A Beehive, a Bush Pilot, and My Favourite Martienne

 

The glorious and glamorous Miss Linda K Bay liked to tell her Grade Five class all about her boyfriend the bush pilot. She loved him a lot. He didn’t work down south, she was quick to explain, but way up north, flying over the wilderness around Flin Flon*, Thompson, and Lynn Lake. His name was probably Steve, or Brad, or Jack, or something similarly square-jawed. Not Gord. Gords are not bush pilots. Gords get rescued by bush pilots. There are Gordons all over the Scottish diaspora, but Canada seems to have a monopoly on Gords, which is a whole ‘nother story. This one’s about Miss Bay, mostly.

Linda K Bay had the best beehive ever. The fact that it was flaming red was a bonus, and I just know that was her natural colour. If Principal Weber happened to look in and see thirty little heads lain on their desks between their arms, it wasn’t because we were shielding our eyes from Miss Bay’s fiery radiance: it was because she was reading us our daily dose of Nancy Drew, and eyes-closed was the only way to listen to Carolyn Keene’s suspenseful tales. Miss Bay was a magical story-reader. The way she delivered “Nancy was startled [as she was seemingly every other chapter!] by a bloodcurdling scream” was…. well, if any of us kids had known the term frisson we surely would have commented, “Nice frisson, Miss Bay!”

Between bloodcurdling screams, I sometimes snuck a peek at The Girl Three Rows Over (and Two Seats Down), also a redhead of sorts: hair of deep, mysterious, otherworldly auburn—almost violet—and every bit as big though not as vertical as Miss Bay’s.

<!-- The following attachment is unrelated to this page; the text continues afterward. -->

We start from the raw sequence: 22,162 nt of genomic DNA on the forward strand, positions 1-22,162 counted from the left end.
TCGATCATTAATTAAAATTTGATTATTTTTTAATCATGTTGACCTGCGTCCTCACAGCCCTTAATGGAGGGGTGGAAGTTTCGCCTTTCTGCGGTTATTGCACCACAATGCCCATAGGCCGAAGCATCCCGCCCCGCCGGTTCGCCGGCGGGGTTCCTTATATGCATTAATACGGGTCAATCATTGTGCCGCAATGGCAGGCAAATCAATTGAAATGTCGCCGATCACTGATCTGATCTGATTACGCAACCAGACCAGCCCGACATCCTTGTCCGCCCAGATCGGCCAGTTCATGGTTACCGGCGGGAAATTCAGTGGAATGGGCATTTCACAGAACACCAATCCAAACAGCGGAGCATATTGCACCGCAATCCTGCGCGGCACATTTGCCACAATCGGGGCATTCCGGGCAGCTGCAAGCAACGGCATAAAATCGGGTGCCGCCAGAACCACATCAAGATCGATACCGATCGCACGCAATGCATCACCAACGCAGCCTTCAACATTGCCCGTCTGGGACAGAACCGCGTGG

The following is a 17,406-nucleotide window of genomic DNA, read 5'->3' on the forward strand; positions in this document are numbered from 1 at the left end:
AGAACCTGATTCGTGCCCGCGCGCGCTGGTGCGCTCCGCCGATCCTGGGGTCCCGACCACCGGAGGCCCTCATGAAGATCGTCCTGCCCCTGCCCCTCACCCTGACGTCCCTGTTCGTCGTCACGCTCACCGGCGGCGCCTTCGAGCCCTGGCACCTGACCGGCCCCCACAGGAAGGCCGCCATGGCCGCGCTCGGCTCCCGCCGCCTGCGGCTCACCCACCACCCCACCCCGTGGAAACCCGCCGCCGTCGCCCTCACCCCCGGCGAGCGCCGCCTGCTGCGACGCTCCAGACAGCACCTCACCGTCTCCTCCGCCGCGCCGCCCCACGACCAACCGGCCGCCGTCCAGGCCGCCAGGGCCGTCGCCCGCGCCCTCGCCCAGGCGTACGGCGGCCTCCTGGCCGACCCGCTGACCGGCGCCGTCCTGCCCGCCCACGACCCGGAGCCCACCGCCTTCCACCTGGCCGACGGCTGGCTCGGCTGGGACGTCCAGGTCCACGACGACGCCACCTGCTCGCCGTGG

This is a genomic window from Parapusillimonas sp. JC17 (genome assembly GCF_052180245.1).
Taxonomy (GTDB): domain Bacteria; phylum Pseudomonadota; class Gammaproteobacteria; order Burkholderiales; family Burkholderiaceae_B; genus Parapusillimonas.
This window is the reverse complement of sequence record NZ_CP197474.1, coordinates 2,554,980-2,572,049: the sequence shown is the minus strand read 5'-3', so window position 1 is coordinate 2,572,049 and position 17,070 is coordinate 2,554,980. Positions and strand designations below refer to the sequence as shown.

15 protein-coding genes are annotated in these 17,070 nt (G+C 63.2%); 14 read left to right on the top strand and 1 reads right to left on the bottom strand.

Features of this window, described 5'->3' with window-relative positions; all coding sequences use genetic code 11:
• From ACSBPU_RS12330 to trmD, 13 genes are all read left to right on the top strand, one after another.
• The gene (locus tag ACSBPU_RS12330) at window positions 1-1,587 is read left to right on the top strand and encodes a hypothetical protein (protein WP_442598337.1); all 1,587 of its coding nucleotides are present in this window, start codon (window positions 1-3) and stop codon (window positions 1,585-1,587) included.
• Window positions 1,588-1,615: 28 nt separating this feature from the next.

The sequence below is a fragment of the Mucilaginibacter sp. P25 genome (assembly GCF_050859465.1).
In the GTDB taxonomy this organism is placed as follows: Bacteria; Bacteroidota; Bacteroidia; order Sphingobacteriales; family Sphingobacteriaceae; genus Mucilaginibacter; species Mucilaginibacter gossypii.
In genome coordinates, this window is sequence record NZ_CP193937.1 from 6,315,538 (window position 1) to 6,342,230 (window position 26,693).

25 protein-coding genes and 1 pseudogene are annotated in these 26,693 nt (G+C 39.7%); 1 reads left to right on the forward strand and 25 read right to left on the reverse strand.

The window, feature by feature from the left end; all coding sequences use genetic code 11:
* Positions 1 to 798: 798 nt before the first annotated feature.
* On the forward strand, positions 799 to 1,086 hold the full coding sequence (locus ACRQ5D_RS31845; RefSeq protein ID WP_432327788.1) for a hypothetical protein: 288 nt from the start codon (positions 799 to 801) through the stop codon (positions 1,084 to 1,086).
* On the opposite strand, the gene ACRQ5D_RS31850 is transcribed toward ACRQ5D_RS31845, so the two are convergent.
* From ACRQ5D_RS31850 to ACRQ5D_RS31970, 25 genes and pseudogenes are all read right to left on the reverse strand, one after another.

Royalty-Free (RF) beehive hair Clipart Illustration #1052120

Today I am certain to be the only 60-something man on planet Earth reading a Nancy Drew mystery. I wanted to do a bloodcurdling scream count, and clearly chose badly, as The Secret of the Old Clock doesn’t have a one. There’s a piercing scream early on, and from then on diddly-squat, screamwise. Here’s hoping for a better result from The Mystery At Lilac Inn. Carolyn Keene was no more an actual person than Betty Crocker or Aunt Jemima, of course, but the ghostwriters did a good job; the prose is actually quite elegant in places. So I’m enjoying my important research, along the way being transported right back to 1963, receiving frissons from Linda K Bay while banishing from my mind the image of Steve the bush pilot, and deciding that the otherworldly auburn girl must be from Mars, the red planet, or maybe from another galaxy altogether.

 

* I’ve always been  fond of the name Flin Flon and its more sensible sounding uncut version: Flintabbatey Flonatin. Here’s a song, with my parental advisory that a man smoking a cigarette appears briefly on-screen. So you may wish to shield your children’s eyes, and your own, too, if you’re of delicate sensibilities….perhaps a Gord.

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